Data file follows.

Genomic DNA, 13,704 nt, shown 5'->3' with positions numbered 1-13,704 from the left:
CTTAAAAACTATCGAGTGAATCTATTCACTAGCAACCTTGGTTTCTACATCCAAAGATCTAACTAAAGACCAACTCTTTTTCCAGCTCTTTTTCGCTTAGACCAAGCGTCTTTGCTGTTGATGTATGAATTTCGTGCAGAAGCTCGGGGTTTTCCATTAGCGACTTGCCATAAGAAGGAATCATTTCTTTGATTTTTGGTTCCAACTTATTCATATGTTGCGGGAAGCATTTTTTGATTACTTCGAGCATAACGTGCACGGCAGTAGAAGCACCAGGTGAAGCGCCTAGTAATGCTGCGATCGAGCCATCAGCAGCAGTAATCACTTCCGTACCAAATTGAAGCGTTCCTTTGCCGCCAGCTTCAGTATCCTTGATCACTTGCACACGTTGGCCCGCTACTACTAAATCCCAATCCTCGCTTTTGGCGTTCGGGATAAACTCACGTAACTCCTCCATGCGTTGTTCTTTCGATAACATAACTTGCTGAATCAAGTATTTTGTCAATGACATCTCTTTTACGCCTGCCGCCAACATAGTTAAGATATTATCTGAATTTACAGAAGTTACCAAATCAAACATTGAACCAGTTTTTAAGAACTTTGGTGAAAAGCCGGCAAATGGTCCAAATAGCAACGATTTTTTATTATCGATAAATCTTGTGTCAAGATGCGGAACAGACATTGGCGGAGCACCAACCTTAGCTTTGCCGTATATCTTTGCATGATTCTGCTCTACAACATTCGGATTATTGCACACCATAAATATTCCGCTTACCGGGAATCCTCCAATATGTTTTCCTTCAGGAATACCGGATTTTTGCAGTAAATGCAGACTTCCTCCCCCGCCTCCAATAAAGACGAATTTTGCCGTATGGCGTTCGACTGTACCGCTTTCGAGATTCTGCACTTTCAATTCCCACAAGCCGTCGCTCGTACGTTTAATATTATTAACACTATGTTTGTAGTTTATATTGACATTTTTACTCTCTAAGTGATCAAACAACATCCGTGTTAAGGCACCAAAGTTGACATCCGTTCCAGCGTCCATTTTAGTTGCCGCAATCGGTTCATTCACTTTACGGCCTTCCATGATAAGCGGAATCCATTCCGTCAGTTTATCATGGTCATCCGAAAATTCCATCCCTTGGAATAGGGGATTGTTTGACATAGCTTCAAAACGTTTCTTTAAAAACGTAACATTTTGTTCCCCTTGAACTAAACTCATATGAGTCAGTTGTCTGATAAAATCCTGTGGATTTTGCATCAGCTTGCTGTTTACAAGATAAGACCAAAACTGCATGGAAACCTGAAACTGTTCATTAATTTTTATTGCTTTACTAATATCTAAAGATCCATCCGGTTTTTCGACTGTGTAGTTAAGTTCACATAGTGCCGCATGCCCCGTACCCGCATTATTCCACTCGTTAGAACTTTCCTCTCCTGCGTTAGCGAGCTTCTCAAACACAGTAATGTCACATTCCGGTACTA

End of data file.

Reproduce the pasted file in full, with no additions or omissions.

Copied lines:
Genomic DNA, 13,704 nt, shown 5'->3' with positions numbered 1-13,704 from the left:
CTTAAAAACTATCGAGTGAATCTATTCACTAGCAACCTTGGTTTCTACATCCAAAGATCTAACTAAAGACCAACTCTTTTTCCAGCTCTTTTTCGCTTAGACCAAGCGTCTTTGCTGTTGATGTATGAATTTCGTGCAGAAGCTCGGGGTTTTCCATTAGCGACTTGCCATAAGAAGGAATCATTTCTTTGATTTTTGGTTCCAACTTATTCATATGTTGCGGGAAGCATTTTTTGATTACTTCGAGCATAACGTGCACGGCAGTAGAAGCACCAGGTGAAGCGCCTAGTAATGCTGCGATCGAGCCATCAGCAGCAGTAATCACTTCCGTACCAAATTGAAGCGTTCCTTTGCCGCCAGCTTCAGTATCCTTGATCACTTGCACACGTTGGCCCGCTACTACTAAATCCCAATCCTCGCTTTTGGCGTTCGGGATAAACTCACGTAACTCCTCCATGCGTTGTTCTTTCGATAACATAACTTGCTGAATCAAGTATTTTGTCAATGACATCTCTTTTACGCCTGCCGCCAACATAGTTAAGATATTATCTGAATTTACAGAAGTTACCAAATCAAACATTGAACCAGTTTTTAAGAACTTTGGTGAAAAGCCGGCAAATGGTCCAAATAGCAACGATTTTTTATTATCGATAAATCTTGTGTCAAGATGCGGAACAGACATTGGCGGAGCACCAACCTTAGCTTTGCCGTATATCTTTGCATGATTCTGCTCTACAACATTCGGATTATTGCACACCATAAATATTCCGCTTACCGGGAATCCTCCAATATGTTTTCCTTCAGGAATACCGGATTTTTGCAGTAAATGCAGACTTCCTCCCCCGCCTCCAATAAAGACGAATTTTGCCGTATGGCGTTCGACTGTACCGCTTTCGAGATTCTGCACTTTCAATTCCCACAAGCCGTCGCTCGTACGTTTAATATTATTAACACTATGTTTGTAGTTTATATTGACATTTTTACTCTCTAAGTGATCAAACAACATCCGTGTTAAGGCACCAAAGTTGACATCCGTTCCAGCGTCCATTTTAGTTGCCGCAATCGGTTCATTCACTTTACGGCCTTCCATGATAAGCGGAATCCATTCCGTCAGTTTATCATGGTCATCCGAAAATTCCATCCCTTGGAATAGGGGATTGTTTGACATAGCTTCAAAACGTTTCTTTAAAAACGTAACATTTTGTTCCCCTTGAACTAAACTCATATGAGTCAGTTGTCTGATAAAATCCTGTGGATTTTGCATCAGCTTGCTGTTTACAAGATAAGACCAAAACTGCATGGAAACCTGAAACTGTTCATTAATTTTTATTGCTTTACTAATATCTAAAGATCCATCCGGTTTTTCGACTGTGTAGTTAAGTTCACATAGTGCCGCATGCCCCGTACCCGCATTATTCCACTCGTTAGAACTTTCCTCTCCTGCGTTAGCGAGCTTCTCAAACACAGTAATGTCACATTCCGGTACTA